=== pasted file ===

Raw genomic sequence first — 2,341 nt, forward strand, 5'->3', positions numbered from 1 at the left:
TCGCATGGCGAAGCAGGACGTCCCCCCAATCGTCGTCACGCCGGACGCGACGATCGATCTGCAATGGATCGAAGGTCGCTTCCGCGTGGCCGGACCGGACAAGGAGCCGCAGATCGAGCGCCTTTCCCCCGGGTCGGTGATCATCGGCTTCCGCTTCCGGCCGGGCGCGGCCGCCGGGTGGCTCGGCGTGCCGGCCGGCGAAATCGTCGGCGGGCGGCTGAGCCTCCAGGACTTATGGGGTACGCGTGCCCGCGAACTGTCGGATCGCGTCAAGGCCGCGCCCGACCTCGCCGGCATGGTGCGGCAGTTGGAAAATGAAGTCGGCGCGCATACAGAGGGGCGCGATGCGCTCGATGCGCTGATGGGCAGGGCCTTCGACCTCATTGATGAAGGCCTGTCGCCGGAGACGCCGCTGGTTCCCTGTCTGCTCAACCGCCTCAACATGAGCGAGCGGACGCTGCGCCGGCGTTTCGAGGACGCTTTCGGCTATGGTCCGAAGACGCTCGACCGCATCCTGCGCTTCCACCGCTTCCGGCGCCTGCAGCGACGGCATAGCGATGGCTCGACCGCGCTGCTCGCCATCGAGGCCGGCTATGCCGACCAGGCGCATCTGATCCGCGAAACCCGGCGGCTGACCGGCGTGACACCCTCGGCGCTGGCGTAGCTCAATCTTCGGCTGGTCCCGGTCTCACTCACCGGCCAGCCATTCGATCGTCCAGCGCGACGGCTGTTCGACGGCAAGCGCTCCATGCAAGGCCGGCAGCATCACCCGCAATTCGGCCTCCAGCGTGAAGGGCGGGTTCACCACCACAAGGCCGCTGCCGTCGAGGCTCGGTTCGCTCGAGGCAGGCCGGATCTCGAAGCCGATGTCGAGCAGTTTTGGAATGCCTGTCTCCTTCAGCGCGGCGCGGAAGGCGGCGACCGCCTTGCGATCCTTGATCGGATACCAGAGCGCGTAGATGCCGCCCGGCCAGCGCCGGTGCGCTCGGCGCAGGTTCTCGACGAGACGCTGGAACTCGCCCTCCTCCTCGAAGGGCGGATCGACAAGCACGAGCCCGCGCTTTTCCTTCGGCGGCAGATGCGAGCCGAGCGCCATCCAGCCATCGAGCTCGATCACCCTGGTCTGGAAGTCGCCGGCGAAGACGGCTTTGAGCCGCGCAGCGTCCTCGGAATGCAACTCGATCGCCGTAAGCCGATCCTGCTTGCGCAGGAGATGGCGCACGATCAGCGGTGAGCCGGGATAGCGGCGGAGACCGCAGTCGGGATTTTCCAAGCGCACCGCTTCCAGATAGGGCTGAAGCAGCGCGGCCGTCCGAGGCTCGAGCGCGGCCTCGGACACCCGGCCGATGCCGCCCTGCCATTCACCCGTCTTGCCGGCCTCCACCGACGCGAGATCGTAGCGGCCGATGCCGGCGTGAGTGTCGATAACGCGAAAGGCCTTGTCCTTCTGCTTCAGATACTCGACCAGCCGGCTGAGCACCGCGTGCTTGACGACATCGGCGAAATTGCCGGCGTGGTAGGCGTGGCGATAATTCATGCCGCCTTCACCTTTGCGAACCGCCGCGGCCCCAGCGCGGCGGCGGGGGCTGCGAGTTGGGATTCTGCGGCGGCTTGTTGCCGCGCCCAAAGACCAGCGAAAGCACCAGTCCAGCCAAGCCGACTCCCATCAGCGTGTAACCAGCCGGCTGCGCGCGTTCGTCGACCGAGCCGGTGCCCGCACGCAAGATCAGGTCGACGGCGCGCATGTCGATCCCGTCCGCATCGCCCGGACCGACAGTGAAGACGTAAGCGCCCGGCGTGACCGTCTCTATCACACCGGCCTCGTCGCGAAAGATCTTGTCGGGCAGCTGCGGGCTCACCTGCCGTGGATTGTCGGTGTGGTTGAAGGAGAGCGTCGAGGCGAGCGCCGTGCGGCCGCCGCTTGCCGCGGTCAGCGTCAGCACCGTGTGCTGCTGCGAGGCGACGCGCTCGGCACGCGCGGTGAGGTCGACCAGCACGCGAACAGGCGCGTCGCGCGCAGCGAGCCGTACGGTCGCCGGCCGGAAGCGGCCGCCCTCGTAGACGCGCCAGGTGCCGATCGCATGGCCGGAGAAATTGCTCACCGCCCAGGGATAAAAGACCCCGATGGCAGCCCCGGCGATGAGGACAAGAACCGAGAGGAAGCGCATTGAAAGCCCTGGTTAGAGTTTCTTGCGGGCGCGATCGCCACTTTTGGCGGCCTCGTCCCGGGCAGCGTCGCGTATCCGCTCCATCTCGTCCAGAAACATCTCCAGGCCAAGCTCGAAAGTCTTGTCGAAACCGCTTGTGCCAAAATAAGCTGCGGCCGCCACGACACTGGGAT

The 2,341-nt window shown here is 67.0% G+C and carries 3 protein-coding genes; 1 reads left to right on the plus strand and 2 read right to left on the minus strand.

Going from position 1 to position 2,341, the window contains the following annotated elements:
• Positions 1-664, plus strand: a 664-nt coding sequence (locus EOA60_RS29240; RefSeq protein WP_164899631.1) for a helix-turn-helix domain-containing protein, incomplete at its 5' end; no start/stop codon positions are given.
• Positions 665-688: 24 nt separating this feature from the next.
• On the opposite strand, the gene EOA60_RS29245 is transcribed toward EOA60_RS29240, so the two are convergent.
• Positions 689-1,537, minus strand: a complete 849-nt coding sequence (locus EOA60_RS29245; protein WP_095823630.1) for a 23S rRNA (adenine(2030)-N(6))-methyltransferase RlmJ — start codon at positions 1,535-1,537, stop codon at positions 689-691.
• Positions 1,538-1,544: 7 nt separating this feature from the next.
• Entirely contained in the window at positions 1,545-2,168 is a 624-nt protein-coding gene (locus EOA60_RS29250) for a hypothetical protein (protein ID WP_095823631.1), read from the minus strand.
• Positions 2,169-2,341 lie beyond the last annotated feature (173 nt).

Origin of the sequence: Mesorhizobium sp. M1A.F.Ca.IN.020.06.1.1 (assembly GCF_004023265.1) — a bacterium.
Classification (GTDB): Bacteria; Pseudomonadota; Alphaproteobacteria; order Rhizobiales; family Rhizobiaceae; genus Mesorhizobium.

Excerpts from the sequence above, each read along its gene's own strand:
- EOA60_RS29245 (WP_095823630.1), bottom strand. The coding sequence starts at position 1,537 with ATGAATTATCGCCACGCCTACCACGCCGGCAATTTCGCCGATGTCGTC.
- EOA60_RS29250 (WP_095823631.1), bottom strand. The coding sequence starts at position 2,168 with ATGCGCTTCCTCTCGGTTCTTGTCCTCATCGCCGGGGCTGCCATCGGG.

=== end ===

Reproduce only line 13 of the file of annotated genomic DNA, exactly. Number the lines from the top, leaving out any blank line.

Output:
Classification (GTDB): Bacteria; Pseudomonadota; Alphaproteobacteria; order Rhizobiales; family Rhizobiaceae; genus Mesorhizobium.